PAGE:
Every manufacturer, distributor and retailer has inventory and lists it on the balance sheet as an asset. But, from an operations management perspective, is inventory really a good thing? Too much inventory ties up precious resources (money, space) but too little can cause lost sales. So, how much inventory is enough?
The real question is not “how much inventory” but rather “what inventory” to have — you want the right quantity of the right items at the right place and time. In order to determine what that is, you first have to look at why you have inventory in the first place.
For a retailer or a manufacturer whose customers expect immediate delivery, you will need enough of the right inventory to meet the demand. The implication is that you know what that demand will be — meaning you need a good forecast. Forecasting is difficult and seldom accurate, so you are still at risk of not having the inventory you need, and probably will have too much of what you don’t need. Running out of something is likely to result in lost sales, so companies decide to “pad” the inventory of popular items, assuming the extra investment is worthwhile to avoid losing business opportunities. As long as this is a conscious decision, properly justified, then so be it.
But inventory tends to get out of hand. Maybe the item is not as popular as it once was. Businesses seldom revisit these inventory decisions and what was once a reasonable investment to improve customer service becomes an unnecessary drag on company funds, space and resources.
The same dynamic applies to goods that are not needed for immediate delivery. Whenever the acceptable lead time to the customer is shorter than the actual lead time to make or procure the product, it takes inventory either on hand or in the pipeline to be able to meet that customer expectation. In this case, the amount of inventory needed is equal to the expected demand (usage) during the time it takes to get more — known as the resupply lead time. Then, of course, there should be some additional inventory (safety stock) to accommodate variations like higher-than-expected demand during the resupply period or perhaps a late delivery from the supplier.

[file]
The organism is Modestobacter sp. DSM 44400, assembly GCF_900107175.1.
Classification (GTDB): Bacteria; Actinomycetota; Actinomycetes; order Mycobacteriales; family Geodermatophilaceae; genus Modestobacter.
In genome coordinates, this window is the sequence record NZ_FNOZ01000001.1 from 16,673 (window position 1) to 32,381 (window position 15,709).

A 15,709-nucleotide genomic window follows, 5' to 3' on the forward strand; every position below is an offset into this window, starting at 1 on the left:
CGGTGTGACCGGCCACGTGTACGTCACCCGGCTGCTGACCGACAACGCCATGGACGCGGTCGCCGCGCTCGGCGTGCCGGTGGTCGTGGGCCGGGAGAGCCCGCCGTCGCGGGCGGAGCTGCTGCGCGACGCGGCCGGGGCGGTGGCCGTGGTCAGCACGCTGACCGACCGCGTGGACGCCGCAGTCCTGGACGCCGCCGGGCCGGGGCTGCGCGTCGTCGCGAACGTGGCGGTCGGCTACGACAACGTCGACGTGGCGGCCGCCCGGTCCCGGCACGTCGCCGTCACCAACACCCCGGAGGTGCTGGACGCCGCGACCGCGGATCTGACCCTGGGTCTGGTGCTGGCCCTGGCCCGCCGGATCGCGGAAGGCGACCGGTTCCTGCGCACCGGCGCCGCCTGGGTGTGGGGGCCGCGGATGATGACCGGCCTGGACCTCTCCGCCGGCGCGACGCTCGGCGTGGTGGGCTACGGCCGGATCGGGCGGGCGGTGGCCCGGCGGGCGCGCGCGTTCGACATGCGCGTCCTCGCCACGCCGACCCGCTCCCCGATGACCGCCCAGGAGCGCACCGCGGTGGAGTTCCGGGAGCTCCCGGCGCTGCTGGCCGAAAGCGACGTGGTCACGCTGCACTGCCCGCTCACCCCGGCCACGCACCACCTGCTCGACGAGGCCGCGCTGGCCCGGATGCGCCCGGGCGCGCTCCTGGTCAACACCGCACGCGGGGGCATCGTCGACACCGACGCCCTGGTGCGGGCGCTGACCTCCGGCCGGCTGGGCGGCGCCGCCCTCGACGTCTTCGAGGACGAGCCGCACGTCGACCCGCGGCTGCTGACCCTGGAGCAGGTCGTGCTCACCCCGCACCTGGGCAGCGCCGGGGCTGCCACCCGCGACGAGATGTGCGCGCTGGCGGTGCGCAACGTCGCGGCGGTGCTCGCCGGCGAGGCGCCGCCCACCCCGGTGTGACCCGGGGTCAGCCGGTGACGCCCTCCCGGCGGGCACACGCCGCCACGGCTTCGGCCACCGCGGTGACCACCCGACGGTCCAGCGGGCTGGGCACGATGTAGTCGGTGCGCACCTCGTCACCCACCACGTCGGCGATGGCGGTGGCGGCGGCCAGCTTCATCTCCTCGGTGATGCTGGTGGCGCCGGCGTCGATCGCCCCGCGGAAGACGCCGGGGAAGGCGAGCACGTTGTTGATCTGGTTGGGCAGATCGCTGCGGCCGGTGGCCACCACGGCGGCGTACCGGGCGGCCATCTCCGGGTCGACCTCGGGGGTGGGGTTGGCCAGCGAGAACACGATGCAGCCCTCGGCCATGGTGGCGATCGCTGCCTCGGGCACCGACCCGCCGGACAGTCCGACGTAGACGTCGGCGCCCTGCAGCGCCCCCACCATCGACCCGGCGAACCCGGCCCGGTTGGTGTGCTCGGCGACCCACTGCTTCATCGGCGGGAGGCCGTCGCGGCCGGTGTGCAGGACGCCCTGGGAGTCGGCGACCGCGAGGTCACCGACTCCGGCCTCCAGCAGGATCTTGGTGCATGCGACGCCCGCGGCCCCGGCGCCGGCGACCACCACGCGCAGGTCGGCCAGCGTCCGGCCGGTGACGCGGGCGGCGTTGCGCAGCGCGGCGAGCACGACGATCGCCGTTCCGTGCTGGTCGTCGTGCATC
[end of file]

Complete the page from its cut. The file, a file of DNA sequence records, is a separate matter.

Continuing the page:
Enterprise computer systems often include inventory management and forecasting applications that can measure demand variation (forecast accuracy) and manage the amount of buffer inventory needed to meet your customer service objectives. But the real secret to success is to work at improving forecast accuracy because that will let you reduce inventory without harming service level. Accurate inventory information is also critical — the system can’t manage inventory if it doesn’t know what you have.
Note that another source of inventory is related to how it is procured — volume price breaks, shipping costs, minimum purchase quantities, economic lot sizes and the like will increase the initial quantity on-hand but these extras should be used up in the normal course of business and are not usually the source of an inventory build-up.
Inventory can be viewed as a necessary evil — a significant cost in most companies that is justified by the role it plays in reducing lead time and covering for the unexpected (forecast errors, late deliveries, damage or scrap, etc.). The secret to making the most of your inventory investment is in knowing just how much you need — the right amount of the right products or parts at the right time. And that comes down to good forecasts and intelligent buffers. It’s not magic. It’s just good operations management.
Reprint: June 14, 2010 2:00 AM. Portsmouth Herald; Seacoast Media Group, a subsidiary of Dow Jones Local Media Group.